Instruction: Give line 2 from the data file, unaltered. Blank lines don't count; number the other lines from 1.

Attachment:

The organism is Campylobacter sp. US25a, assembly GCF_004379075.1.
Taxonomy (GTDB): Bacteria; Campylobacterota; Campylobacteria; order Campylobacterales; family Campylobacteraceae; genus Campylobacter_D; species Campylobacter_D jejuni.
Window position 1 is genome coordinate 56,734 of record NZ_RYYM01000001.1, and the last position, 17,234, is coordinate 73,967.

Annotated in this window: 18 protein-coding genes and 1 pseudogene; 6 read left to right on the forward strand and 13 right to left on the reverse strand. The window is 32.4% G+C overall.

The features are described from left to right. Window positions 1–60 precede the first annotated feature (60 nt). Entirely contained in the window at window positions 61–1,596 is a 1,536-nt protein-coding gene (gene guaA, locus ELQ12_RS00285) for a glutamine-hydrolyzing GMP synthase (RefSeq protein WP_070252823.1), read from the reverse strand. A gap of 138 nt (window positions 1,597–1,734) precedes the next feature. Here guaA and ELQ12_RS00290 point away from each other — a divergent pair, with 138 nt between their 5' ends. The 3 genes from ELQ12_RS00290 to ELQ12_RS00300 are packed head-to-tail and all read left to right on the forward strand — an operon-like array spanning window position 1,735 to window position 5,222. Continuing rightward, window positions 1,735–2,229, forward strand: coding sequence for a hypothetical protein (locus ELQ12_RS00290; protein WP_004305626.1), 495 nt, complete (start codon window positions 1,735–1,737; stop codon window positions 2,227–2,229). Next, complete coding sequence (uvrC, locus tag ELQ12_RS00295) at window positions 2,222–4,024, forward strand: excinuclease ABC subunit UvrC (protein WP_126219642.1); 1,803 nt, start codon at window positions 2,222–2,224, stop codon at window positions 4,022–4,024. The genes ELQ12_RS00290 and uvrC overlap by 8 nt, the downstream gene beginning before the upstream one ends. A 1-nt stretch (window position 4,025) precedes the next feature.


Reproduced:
Taxonomy (GTDB): Bacteria; Campylobacterota; Campylobacteria; order Campylobacterales; family Campylobacteraceae; genus Campylobacter_D; species Campylobacter_D jejuni.